I have a vision for South Carolina. I see a future in which our children enjoy better lives than we have.
We can get there if we can set aside the bitterness that has characterized our politics in recent years — if we can stop pushing away from each other, and work together on the many things we all want.
I know we can do this. I’ve seen it. When I served with the National Guard in Afghanistan, no one asked me whether I was a Republican or a Democrat. We were all Americans, and we were there to fight a real enemy, not each other.
It wasn’t easy for me to get there. I was told that, as a JAG officer – a military lawyer – I could not transfer to the infantry to fight the people who had attacked our country on 9/11.
But I wouldn’t accept that “no.” I resigned my officer’s commission and started over at the bottom. I went through basic training at age 37, alongside recruits young enough to be my kids. I made it through, and had the privilege of leading troops in battle.
Thanks to the men I served with, heroes all, I came home with a Bronze Star and a Purple Heart and resumed serving the people of my House district. Not just the Democrats or the Republicans, but all of the people of my district.
When I decided to run for governor, there were those who said I couldn’t do it. I had a “D” after my name, so I didn’t have a chance. I didn’t accept that “no,” either.
I’ve spent my entire legislative career in the minority — a Democrat in a House full of Republicans. That’s all right; I wasn’t there to serve a party. I was there to work for the people of South Carolina, and I’d do that with whoever would join me in making our state a better place.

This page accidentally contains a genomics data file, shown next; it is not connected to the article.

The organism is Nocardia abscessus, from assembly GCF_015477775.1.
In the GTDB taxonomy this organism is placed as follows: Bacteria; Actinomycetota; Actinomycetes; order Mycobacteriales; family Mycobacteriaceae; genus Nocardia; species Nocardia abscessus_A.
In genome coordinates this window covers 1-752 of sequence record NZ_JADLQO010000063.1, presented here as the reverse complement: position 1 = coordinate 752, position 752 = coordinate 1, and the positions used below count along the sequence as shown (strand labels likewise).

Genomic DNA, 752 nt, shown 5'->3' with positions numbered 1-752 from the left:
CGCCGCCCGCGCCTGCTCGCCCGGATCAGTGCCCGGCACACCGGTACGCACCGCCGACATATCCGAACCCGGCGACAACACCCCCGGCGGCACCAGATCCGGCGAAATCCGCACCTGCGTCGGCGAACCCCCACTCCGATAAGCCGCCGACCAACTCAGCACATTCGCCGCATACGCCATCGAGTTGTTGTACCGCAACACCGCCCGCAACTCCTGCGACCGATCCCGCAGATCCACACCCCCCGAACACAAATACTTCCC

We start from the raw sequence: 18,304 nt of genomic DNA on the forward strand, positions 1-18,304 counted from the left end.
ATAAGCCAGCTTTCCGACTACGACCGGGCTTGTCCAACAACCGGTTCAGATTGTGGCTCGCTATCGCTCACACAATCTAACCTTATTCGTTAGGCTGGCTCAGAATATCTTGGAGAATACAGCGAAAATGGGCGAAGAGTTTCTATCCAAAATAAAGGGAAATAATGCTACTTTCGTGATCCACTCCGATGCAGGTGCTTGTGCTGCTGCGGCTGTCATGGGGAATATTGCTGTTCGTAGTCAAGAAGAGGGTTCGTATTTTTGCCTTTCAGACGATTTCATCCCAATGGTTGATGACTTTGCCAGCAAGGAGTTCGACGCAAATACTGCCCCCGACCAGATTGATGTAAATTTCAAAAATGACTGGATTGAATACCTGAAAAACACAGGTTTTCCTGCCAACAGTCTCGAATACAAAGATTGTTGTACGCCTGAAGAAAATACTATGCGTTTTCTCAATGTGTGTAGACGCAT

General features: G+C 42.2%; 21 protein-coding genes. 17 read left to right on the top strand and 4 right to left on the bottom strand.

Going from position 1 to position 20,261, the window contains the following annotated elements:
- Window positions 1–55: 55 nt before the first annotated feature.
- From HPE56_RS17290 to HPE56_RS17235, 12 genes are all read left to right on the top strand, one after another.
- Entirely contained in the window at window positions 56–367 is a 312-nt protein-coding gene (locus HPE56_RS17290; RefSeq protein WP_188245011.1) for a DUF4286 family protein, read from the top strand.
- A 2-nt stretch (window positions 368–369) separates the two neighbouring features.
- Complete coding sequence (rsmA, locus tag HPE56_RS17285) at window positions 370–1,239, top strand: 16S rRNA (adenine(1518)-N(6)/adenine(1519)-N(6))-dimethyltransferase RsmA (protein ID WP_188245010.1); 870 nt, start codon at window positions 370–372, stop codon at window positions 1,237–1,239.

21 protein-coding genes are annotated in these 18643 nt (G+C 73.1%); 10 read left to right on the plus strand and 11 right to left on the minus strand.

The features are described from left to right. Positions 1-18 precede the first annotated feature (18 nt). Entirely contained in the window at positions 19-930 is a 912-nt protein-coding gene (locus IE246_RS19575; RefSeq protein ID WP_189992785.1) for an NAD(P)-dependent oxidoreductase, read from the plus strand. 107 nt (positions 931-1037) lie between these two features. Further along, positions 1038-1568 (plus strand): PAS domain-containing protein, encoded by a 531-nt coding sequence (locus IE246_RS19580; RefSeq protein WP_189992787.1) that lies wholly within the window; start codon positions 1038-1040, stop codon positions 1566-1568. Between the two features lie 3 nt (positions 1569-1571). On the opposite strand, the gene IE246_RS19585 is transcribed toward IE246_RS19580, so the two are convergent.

And that’s the kind of governor I’ll be. The things I want to do have nothing to do with ideology. My running mate, Mandy Powers Norrell, and I would address the real challenges facing our state, with pragmatic solutions:
• Too many children in our state don’t even get the “minimally adequate” education that our state constitution requires. I’d transform the “corridor of shame” into a corridor of opportunity. And I’d start by raising teacher pay above the Southeastern average without raising taxes.
• Too many of our neighbors lack any sort of health care coverage. I would immediately accept the federal funds — our own tax money — to cover 150,000 people now doing without medical care, bring more than a billion dollars a year into our economy, and create 44,000 good new jobs.
• Too many good jobs in South Carolina are threatened by the looming trade war. Our state is repeatedly named as one of those likely to be most harmed by job-killing tariffs. I will stand up against these destructive federal policies, rather than urging everyone to “be patient” with them.
It’s not about big government or small government; it’s about smart government.
My record shows what I would do. For instance, I was the prime sponsor of a bill this year that would have lifted the arbitrary cap on solar power in our state — thereby helping free South Carolina from the iron grip of the big utilities that have saddled us with billions in debt for nuclear plants that will never produce a single watt of power.
What was Henry McMaster’s top legislative priority in the same session? Fighting “sanctuary cities.” But there are no sanctuary cities in South Carolina. It was a pose, meant to play to people’s resentments and show that he shared them. It had nothing to do with the needs of our state.
My bill to lift the solar cap enjoyed broad support among Republicans as well as Democrats, so it easily passed on first and second reading. But then the big utilities, which have given McMaster more than $100,000, got the rules changed for the third and final reading.
Once again, the interests of South Carolinians were not served, while our governor tries to distract us with divisive national issues.
We can do better than this. I know it. I see a better future for all of us. And I won’t take “no” for an answer. Neither should you.
James Smith is a member of the South Carolina House of Representatives, and the Democratic nominee for governor.